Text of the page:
How to Speak to an Audience

Armando Vera Carvajal June 29, 2019

Public speaking is an essential skill to master for founders. In your entrepreneurial journey, you will encounter people from all walks of life that could potentially become future investors, business partners, colleagues, customers, and more. How you present yourself makes all the difference — with the potential to turn a one-time encounter into a more meaningful and fruitful relationship.

Finding the right connection to your audience is a challenge given the rich diversity of the United States and our interconnected, globalized economy. Thus, delivering a speech or presentation to an audience of people who speak various languages or have different cultural backgrounds requires special tact on the part of the speaker.

Toastmasters International, a nonprofit devoted to promoting communication and public speaking skills, offers many tips and techniques on how to effectively engage a diverse audience:

  • Enunciate clearly. If possible, try to speak with a neutral accent to better include all audience members.

  • Don’t speak too fast. Remember that the normal pace of speech in one language might become incomprehensible for people relatively new to that language.

  • Be careful with metaphors. Some metaphors that are appropriate in one culture can be offensive to another. Even in reference to sports not popular or practiced in a certain country, or phrases that are comical in one culture yet offensive in another.

  • Know the meanings of words outside your native language. Unless you are absolutely sure of the meaning and pronunciation of a word you are using in a given language, do not use it. In some languages, slight variations of a vowel will completely alter the meaning of a word.

  • Avoid slang, jargon and idiomatic expressions. Diverse audiences may not understand slang from a given country. English phrases such as “that dog don’t hunt” or “cool as a cucumber” might be colorful, but the meaning could be lost on a large part of the audience.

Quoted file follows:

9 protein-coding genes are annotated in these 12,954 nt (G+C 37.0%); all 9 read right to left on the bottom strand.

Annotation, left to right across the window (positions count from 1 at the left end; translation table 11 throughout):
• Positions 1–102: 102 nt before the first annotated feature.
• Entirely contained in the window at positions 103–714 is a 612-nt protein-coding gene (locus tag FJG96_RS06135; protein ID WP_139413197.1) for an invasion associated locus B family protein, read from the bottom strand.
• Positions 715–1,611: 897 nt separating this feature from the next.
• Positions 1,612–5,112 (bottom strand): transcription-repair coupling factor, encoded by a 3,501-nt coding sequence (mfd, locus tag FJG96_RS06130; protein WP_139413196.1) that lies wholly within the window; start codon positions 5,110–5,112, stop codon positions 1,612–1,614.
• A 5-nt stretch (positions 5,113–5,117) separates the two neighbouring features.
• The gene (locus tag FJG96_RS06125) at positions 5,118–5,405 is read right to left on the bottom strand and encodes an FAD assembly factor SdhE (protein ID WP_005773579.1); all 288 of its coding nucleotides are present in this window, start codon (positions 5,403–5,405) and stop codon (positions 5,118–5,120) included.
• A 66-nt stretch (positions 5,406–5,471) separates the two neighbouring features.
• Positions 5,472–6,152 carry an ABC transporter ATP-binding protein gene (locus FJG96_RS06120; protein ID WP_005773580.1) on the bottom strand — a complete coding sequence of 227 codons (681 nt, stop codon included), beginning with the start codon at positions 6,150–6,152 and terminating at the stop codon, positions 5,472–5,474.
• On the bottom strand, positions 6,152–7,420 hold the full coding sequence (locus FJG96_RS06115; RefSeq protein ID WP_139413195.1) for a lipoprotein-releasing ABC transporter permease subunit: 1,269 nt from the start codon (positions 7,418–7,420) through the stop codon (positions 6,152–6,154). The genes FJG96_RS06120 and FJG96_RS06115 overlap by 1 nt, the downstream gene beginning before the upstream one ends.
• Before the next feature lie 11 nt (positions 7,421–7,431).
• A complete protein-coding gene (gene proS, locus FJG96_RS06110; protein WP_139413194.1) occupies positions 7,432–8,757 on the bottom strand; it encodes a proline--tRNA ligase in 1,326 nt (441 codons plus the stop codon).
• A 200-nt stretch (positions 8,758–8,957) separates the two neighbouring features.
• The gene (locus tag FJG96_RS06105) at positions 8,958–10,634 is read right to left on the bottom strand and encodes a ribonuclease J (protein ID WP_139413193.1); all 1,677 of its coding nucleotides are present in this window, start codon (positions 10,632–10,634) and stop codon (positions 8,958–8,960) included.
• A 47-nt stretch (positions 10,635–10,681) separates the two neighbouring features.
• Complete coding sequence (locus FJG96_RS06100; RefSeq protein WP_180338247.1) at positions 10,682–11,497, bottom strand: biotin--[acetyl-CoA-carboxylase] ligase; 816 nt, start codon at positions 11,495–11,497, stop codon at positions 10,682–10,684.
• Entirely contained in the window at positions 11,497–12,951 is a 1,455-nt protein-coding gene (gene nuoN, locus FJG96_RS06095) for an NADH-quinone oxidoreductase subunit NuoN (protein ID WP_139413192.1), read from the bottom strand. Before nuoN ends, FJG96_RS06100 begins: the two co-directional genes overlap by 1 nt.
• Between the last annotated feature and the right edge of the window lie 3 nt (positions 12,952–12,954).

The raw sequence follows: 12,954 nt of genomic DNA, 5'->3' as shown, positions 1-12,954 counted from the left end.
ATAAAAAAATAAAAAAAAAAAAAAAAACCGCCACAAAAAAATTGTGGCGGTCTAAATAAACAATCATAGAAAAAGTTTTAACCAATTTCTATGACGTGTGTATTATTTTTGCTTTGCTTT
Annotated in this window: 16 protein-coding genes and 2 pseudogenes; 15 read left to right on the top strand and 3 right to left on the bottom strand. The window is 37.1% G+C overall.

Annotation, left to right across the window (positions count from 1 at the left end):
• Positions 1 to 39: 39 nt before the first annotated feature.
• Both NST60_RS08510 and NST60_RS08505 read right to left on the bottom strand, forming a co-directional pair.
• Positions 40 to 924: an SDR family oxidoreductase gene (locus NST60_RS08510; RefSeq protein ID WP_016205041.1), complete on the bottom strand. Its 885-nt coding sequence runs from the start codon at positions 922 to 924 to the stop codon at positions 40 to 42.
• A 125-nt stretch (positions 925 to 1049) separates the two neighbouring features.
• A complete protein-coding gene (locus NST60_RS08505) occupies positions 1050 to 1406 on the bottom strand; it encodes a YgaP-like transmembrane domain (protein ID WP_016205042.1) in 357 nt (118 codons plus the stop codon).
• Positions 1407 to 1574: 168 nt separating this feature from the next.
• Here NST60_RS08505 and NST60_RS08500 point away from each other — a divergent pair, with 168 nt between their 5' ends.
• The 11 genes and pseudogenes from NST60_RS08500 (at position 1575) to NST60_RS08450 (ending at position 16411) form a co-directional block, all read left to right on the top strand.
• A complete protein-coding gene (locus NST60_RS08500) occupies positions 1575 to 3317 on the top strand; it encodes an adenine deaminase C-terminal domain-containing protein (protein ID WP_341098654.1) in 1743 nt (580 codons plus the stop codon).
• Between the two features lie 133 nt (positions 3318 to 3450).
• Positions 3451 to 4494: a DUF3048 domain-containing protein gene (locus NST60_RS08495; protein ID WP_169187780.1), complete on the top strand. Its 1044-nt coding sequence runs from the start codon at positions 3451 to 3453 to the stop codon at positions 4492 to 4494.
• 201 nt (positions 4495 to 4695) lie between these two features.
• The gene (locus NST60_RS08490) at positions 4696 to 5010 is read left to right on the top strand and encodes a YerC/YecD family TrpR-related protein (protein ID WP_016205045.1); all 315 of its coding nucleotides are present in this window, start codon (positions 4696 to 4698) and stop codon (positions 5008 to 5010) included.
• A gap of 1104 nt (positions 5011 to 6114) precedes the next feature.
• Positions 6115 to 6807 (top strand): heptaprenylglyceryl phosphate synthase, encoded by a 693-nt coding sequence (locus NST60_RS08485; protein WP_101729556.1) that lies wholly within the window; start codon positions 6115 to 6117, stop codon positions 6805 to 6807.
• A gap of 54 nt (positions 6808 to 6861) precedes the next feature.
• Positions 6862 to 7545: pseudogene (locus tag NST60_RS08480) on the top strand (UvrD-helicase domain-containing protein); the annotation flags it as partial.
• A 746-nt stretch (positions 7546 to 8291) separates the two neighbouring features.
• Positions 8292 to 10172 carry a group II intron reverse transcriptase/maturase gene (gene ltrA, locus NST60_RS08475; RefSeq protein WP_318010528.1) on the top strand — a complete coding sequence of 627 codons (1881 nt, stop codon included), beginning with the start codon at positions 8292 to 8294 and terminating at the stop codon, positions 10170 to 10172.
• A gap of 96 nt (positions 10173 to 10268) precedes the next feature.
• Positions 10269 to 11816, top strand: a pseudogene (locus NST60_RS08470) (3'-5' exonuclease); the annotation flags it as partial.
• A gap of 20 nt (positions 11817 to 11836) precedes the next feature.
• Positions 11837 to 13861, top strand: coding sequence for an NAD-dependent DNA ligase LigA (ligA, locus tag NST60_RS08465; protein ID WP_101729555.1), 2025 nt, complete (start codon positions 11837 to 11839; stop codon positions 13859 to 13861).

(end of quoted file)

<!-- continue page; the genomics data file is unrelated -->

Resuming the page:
• Be mindful of body language, eye contact, and personal space. Posture, mannerisms and eye contact speak volumes and what is taken for granted in one culture might be considered offensive in another.

This is good general advice for public speaking in virtually any scenario but for entrepreneurs, they have to go one step further. Entrepreneurs must also master the art of the sales pitch.

A sales pitch or proposal ultimately seeks to persuade. The objective of your presentation is to sell a product, concept, or idea. An effective sales pitch is key to future professional opportunities.

To organize ideas into an effective sales pitch or proposal, follow an “inverted pyramid” approach by providing the most important information (e.g. how much money might be saved, how lives might be improved, etc.) in the first few sentences to the audience.

Support claims with logic and evidence, and end every sales pitch or proposal with a call to action. The supporting material helps reinforce points of agreement when an audience is receptive to your presentation. Careful use of logic and evidence may even win over an otherwise unconvinced audience.

Charts, slides, and other high-quality yet simple visual aids can help clarify sales pitches or proposals. Limit each chart or slide to a single main point. Make sure the visual aids can be seen by every person in the audience.

Last but not least, offer a question-and-answer period following your sales pitch or proposal. This gives an audience the opportunity to further clarify specific points or data that was presented. A productive question-and-answer session can provide you with valuable feedback about the effectiveness of your pitch. Use that feedback to refine future pitches.

1)  “Speaking to Diverse Audiences.” Toastmasters International.